Having successfully recorded 19 and 21, Adele decided to have a crack at 007 when she recorded the theme tune for the 23rd James Bond movie, Skyfall. The track, recorded at Abbey Road Studios in London, got its first play on the singer's website at 0.07am GMT on October 5, 2012, as part of the "James Bond Day" celebrations by Eon Productions - the fiftieth anniversary of the first Bond film, Dr. No.
Adele teamed up with Paul Epworth, who co-wrote and produced her international hit "Rolling In The Deep
," to pen the sultry ballad. Said the singer: "I was a little hesitant at first to be involved with the theme song for Skyfall
. There's a lot of instant spotlight and pressure when it comes to a Bond song. But I fell in love with the script and Paul had some great ideas for the track and it ended up being a bit of a no-brainer to do it in the end.
It was also a lot of fun writing to a brief," she continued, "something I've never done, which made it exciting. When we recorded the strings it was one of the proudest moments of my life. I'll be backcombing my hair when I'm 60 telling people I was a Bond girl back in the day, I'm sure."
Speaking with BBC's 6 Music radio station, Epworth explained the song was intended to echo the narrative of the film. "The [Bond theme] songs seem to fall into groups, in terms of subject matter," he said. "Some of them have a romanticism to them, and some of them are very much about the narrative of the film.
We went very much with the narrative of the film. We talk a lot about Bond's relationship to the country... and to MI6. There's a little bit of that in the lyrics, and I guess we were trying to find a way to almost make that romantic, you know? I think you will need to see the film and see where the song happens in the context of the film.... and it will all make sense."
The song features a 77-piece orchestra that was arranged by the American composer and conductor J. A. C. Redford. His credits include the movie's The Help and Wall-E.
Adele's theme song is the first to carry the same name as the Bond movie since Madonna's "Die Another Day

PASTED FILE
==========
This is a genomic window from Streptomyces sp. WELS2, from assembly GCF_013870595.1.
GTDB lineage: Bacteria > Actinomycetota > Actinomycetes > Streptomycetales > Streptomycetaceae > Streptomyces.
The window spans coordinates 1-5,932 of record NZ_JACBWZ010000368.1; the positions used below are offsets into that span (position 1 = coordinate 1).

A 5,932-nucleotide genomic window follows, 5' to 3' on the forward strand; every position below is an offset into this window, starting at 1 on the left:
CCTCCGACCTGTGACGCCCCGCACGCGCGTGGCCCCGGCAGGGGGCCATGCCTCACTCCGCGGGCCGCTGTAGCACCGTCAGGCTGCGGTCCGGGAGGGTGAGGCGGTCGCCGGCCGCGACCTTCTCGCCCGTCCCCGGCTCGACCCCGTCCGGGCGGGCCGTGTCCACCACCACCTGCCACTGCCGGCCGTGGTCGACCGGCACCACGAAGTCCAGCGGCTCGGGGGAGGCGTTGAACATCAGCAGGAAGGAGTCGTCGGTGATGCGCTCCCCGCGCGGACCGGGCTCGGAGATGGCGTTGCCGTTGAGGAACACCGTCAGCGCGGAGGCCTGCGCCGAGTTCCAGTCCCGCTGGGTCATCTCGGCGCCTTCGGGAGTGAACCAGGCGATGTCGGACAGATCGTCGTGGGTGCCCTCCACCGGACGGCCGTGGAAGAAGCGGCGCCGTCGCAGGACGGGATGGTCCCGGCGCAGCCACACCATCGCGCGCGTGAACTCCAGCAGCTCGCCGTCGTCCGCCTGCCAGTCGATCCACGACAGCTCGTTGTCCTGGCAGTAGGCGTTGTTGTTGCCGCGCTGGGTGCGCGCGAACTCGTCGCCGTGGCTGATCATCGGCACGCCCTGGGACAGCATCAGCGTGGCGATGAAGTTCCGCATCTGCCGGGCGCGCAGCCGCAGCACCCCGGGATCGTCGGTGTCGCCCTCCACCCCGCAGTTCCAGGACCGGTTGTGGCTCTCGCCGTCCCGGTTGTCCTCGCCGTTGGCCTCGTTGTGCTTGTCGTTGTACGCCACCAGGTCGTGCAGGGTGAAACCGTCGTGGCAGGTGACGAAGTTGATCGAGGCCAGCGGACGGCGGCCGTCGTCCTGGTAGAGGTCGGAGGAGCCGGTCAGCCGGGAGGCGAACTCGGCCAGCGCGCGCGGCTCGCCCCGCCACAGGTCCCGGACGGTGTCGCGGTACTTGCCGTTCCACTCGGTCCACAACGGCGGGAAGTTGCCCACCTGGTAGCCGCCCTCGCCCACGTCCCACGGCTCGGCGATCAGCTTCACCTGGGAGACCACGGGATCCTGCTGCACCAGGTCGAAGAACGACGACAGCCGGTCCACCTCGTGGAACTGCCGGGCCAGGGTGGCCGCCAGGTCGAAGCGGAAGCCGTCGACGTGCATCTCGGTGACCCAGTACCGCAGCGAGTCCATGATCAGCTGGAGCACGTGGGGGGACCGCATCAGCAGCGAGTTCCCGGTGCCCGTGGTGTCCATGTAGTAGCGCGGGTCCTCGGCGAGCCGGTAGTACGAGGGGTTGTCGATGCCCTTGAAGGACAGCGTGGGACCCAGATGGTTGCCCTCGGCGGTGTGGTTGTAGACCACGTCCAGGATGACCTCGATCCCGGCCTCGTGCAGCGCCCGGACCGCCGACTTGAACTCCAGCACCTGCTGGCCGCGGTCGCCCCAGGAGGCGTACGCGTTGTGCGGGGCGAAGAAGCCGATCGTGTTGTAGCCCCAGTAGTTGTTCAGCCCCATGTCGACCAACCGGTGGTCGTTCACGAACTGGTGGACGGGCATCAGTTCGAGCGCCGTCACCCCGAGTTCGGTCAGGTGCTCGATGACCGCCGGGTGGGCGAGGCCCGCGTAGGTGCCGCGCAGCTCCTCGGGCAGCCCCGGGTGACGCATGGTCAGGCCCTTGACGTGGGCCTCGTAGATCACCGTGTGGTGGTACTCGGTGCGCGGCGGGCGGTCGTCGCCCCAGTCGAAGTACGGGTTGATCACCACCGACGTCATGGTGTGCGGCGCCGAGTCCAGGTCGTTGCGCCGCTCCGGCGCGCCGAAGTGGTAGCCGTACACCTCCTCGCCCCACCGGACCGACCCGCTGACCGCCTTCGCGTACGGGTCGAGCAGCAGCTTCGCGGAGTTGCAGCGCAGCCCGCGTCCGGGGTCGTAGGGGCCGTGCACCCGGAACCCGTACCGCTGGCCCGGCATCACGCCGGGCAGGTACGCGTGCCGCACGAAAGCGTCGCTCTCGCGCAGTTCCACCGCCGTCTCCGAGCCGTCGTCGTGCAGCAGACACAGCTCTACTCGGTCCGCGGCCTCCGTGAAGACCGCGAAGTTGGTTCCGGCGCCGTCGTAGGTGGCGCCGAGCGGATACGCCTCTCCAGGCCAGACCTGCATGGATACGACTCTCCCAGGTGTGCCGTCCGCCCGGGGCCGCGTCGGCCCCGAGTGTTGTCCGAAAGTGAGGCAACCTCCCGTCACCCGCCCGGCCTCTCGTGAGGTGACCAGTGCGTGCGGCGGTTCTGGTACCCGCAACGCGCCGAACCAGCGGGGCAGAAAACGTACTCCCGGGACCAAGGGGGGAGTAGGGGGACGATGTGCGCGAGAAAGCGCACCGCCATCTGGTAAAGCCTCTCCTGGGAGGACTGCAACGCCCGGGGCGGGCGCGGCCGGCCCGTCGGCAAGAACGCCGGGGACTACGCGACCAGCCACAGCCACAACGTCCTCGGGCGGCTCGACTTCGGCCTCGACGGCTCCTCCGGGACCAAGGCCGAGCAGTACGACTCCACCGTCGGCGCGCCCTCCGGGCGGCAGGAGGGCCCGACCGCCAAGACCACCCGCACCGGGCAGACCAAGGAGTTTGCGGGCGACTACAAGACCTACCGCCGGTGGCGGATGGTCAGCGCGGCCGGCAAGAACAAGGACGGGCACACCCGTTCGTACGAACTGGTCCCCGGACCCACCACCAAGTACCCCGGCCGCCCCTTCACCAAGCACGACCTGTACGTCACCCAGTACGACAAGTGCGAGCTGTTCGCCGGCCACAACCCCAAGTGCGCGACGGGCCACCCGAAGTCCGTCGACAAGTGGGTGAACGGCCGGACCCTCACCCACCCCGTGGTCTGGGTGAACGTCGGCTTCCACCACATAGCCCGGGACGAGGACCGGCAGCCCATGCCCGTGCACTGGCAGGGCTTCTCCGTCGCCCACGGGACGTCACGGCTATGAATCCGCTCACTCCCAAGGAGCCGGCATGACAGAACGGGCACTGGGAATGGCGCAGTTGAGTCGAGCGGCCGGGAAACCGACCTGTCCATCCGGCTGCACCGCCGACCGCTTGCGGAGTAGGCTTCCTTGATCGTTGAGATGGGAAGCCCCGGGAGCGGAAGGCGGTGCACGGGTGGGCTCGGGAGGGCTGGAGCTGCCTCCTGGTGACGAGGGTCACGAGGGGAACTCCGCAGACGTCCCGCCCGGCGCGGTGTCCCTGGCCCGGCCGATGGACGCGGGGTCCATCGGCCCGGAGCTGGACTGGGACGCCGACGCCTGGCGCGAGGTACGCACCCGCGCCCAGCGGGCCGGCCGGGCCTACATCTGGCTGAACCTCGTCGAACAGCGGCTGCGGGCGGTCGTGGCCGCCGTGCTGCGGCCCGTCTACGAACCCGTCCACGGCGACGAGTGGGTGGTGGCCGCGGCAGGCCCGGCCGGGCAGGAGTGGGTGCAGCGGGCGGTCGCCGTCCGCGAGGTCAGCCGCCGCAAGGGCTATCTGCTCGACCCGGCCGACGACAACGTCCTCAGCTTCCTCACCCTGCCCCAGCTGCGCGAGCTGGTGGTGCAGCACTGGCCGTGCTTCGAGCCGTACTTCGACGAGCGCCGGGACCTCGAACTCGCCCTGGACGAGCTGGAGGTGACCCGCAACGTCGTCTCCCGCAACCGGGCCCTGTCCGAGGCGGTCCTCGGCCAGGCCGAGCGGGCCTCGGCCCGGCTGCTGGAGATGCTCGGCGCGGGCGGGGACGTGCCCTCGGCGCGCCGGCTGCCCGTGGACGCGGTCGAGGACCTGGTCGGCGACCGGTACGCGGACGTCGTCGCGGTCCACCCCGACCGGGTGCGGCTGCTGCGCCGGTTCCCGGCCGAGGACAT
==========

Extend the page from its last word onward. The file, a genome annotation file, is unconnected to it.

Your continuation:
" in 2002.
Skyfall producer Barbara Broccoli revealed to People magazine that Adele read the entire script before taking on the movie's theme song. "She spent a lot of time working on it and getting it right," said Broccoli. "But she was worth the wait."
Daniel Craig admitted to Yahoo that he found himself coming over a bit emotional when the song was first played to him: "I cried," the James Bond star said. "From the opening bars I knew immediately, then the voice kicked in and it was exactly what I'd wanted from the beginning. It just got better and better because it fitted the movie. In fact the more of the movie we made, the more it fitted it."
Director Sam Mendes told Yahoo that at first, Adele wasn't quite sure how to go about composing the movie theme. He explained: "She came in very early before we started shooting and her main concern was, 'I write songs about myself, how can I make a 'Bond' song?' My answer was, 'Just write a personal song!' Carly Simon's 'Nobody Does it Better
' was a love song."
The song topped the singles chart in at least 15 different countries including France, Germany, Italy, The Netherlands, Poland and South Korea.
Speaking with Hollywood.com
, Paul Epworth said that finding the right sound for "Skyfall" was a particular challenge. "[The producers] said they wanted a dramatic ballad basically," he explained. "With having read the script and trying to set the whole thing up in that context, where it happens in the film, there was really only one thing it could be. It was interesting to want to do something that was simultaneously dark and final, like a funeral, and to try and turn it into something that was not final. A sense of death and rebirth."
After writing a piece of music that Epworth believed could be the tune for the Bond theme, the producer thought, "This could be the song." Epworth told Hollywood.com that he then rang up Adele, "and said, 'It might be too dark.' And she said she loved it." The pair immediately went into the studio and within 10 minutes she'd put down the first draft of the verse and chorus. "She had the lyrics ready in her head when she drove over. It was the most absurd thing. She's fast, but it was really quite phenomenal," he said.
Epworth had already worked with Adele, but this recording unveiled a new side of the singer. "She has an old soul," the producer told Hollywood.com. "She never really mentioned she could sing the [Shirley] Bassey-esque slurs that she does in the opening."
This won Best British Single at the 2013 BRIT Awards. Adele missed the event to rehearse for the Oscars. Speaking on a pre-recorded video to accept the award she addressed the infamous moment at the previous year's ceremony when host James Corden cut short her acceptance speech for the Best Album award. "I don't want to keep you too much because I don't want to interrupt the Best Album speech at the end of the night," she quipped.
This won Best Original Song at the 85th Academy Awards, the first Bond theme to win an Oscar. Adele performed the tune at the ceremony at the Dolby Theater in Los Angeles on February 24, 2013. It was the first time she'd sung the James Bond theme live anywhere and it was also her first public performance since the previous year's Grammys (she became a mother in October 2012).
A video was made or the song, which only features clips from the movie. Adele explained during her 2016 Glastonbury headlining set why she didn't make an appearance in the clip. "I didn't want a video [for the song] because I was nine months pregnant and I was about to drop," she said. "And I don't look like Halle Berry. You don't want to do a video for a Bond song if you don't look like Halle Berry."